“App stores underpin the new wave of connected device business models,” said Kayo. “As apps move to the edge, the value of data in remote locations increases. Ubuntu Core 20 adds secure boot with hardware-backed full disk encryption to guarantee confidentiality from physical attackers.”
Bosch Rexroth, a supplier of drives and control technologies, uses Ubuntu Core to power its new ctrlX Automation app store. The combination of the Ubuntu Core OS and snaps creates a software-defined industrial manufacturing platform with an open ecosystem, offered Hans Michael Krause, director of product management PLC and IoT at Bosch Rexroth.
“The system provides faster time to production and stronger security throughout the device lifecycle. Industrial machine builders using this platform can break down the traditional barriers between information technology and operation technology and free themselves from proprietary systems,” he said.
Intel is using Ubuntu Core to drive it process of transforming retail, manufacturing, energy, and healthcare with new generations of compute platforms that are purpose-built for the intelligent edge and IoT, added John Healy, Intel vice president in the Internet of Things Group.
“Intel and Canonical are collaborating to deliver a premium quality Linux. Ubuntu Core will help OEMs respond to an ever growing demand for sector-specific IoT solutions, while empowering ODMs to go to market sooner — all with long-term supply and technical support availability,” he said.
The Raspberry Pi Foundation, a U.K.-based charity, uses a pairing of Raspberry Pi 4 and Ubuntu Core to put the power of computing and digital making into the hands of people all over the world. Raspberry Pi and Ubuntu both foster the spirit of learning, discovery and invention in classrooms and startups around the world, according to Eben Upton, founder of the Raspberry Pi Foundation and CEO at Raspberry Pi (Trading) Ltd.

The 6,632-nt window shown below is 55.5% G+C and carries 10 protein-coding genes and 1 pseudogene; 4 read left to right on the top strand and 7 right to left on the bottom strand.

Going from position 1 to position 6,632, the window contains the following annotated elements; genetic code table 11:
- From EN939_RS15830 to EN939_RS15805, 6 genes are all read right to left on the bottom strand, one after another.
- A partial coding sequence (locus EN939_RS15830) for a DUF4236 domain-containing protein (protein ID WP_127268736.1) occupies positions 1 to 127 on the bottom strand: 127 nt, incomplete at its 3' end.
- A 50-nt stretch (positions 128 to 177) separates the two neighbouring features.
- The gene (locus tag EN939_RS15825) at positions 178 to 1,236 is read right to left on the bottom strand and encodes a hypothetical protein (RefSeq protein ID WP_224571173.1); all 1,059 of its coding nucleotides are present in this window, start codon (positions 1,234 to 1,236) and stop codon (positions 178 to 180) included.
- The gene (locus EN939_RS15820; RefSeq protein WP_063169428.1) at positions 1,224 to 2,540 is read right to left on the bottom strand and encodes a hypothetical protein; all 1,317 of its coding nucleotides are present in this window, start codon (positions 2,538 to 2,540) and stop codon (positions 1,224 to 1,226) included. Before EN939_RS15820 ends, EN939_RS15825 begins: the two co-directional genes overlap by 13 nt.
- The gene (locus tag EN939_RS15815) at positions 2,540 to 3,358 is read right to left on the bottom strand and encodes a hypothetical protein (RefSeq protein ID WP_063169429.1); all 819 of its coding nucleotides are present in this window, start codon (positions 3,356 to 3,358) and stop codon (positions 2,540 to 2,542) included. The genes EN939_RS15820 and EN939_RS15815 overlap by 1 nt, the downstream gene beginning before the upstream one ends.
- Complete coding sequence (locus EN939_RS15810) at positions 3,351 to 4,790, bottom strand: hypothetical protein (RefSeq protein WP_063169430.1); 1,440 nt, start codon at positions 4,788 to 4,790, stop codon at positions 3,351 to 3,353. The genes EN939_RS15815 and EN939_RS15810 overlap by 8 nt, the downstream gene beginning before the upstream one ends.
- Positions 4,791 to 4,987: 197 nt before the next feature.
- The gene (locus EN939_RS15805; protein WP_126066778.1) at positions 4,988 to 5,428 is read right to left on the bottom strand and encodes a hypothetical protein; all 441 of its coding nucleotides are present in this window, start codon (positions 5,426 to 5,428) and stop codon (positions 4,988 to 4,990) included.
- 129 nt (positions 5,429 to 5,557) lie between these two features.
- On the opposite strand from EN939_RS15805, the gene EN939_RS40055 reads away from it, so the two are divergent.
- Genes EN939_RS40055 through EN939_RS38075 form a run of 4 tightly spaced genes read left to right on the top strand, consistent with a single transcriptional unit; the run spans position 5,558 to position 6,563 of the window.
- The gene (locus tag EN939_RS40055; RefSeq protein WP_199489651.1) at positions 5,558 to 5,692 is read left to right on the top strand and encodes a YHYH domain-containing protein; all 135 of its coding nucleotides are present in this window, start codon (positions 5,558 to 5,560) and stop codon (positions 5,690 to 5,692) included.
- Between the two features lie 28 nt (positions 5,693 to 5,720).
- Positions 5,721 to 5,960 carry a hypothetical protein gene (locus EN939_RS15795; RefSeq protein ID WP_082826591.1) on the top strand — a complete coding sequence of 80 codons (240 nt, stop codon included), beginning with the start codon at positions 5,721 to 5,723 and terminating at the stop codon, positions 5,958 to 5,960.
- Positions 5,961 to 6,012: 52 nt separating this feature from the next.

“From prototype with Ubuntu Server on Raspberry Pi 4 to production with Ubuntu Core on the Raspberry Pi Compute Module, we offer the next generation of inventors a simple path to all of open source,” he said.
Ubuntu Core is free and open source like Canonical’s other Ubuntu desktop and server products. It is commercialized through the Smart Start offering.
This is a fixed-price engagement with Canonical to launch a device running Ubuntu Core. The price covers consulting, engineering and OTA updates for the first 1,000 devices on certified hardware.
“Canonical’s Smart Start offering is targeted at firms seeking to become connected product manufacturers, and it combines hardware certification, software and services to accelerate the development process,” said Christian Renaud, research director of the Internet of Things practice for 451 Research, a part of S&P Global Market Intelligence.
The company has pre-certified hardware (boards) based on either ARM or x86 architectures, has integrated with Raspberry Pi (any model), and offers to perform integration with a customer-selected board if they are not pre-certified, he added.
More Linux Options for IoT
In addition to Canonical, Red Hat has been actively pursuing embedded Linux at the IoT/Edge, as well as developers of proprietary embedded OSes, according to Renaud.
“As we see more robust compute consolidate at the edge in the form of edge-optimized CPUs including Intel Xeon, or even Xeon D, or Keem Bay for low power use cases, it will expand the opportunities for Linux at the edge that were previously out of reach on compute constrained microcontrollers and ECUs in passenger vehicles,” he told LinuxInsider.
Tens of thousands of industrial and consumer IoT devices run Ubuntu Core, brought to market by Bosch Rexroth, Dell, ABB, Rigado, Plus One Robotics, Jabil, and more, noted Canonical.
Ubuntu Core runs on any x86 or ARM devices that meet the minimum requirements specified on the Core 20 datasheet.